What A Difference 20 Years Make: Now You Get To Be A Smart Investor

By Baruch Lev and Chenqi Zhu

The media today generally follow events rather than create them. By the time financial news appears in newspapers, it is already baked in the price.

By Baruch Lev and Chenqi Zhu

On Sunday, May 3, 1998, a front-page article in The New York Times reported on a breakthrough in cancer research by EntreMed, a biotech company developing cancer drugs. Investors’ reaction was swift and decisive: On Monday, May 4, EntreMed’s share price surged from $12.1 close on Friday, to $85.0 on Monday’s opening, and closed near $52.0. The price hovered around $30.0 during the three following weeks. And not just EntreMed; the Nasdaq Biotechnology Combined Index also rose 7.5% on that Monday.

Why do I bother you with a 20-year old story about medical news moving markets? Because there was nothing new in the Times, 5/3/98 story. Surprisingly, all the great information about EntreMed’s cancer drug was previously published in Nature, and in various newspapers, including the New York Times’ Science section.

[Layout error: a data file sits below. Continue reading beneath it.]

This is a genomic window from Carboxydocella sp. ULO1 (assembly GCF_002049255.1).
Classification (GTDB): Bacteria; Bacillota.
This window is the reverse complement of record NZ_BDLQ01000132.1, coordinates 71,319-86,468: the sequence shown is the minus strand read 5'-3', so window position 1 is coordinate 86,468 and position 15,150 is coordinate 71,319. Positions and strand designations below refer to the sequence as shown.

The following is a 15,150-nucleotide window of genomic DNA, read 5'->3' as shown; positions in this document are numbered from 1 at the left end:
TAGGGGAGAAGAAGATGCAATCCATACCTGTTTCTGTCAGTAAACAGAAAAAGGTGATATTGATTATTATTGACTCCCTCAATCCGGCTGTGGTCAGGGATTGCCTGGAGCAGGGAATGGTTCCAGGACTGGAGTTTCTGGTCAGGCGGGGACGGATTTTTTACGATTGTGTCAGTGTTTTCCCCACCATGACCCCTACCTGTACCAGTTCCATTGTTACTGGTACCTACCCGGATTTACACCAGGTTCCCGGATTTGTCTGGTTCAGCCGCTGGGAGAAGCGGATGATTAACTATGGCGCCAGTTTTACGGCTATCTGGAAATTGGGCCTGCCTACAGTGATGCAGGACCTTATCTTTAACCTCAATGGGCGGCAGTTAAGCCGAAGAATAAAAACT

Evidently, biotech analysts and investors were completely oblivious to all this earlier potentially market-moving information despite its prominence in the media. It took a front-page article in the New York Times to wake investors up. Egg in the face of true believers in efficient capital markets.

Ok, fine, but what does this have to do with today’s markets? Everything. On July 4, 2018, a Wall Street Journal editorial favorably discussed the biotech company Sarepta Therapeutics (SRPT) and its gene therapy for Duchenne, a disease that weakens muscles and organ function. The therapy, said the Journal, is still under development, but early test results are very promising (“The therapy is still very early in the pipeline and the data are from only three patients, but the details are striking”).

Read the full Seeking Alpha article.

Baruch Lev is the Philip Bardes Professor of Accounting and Finance.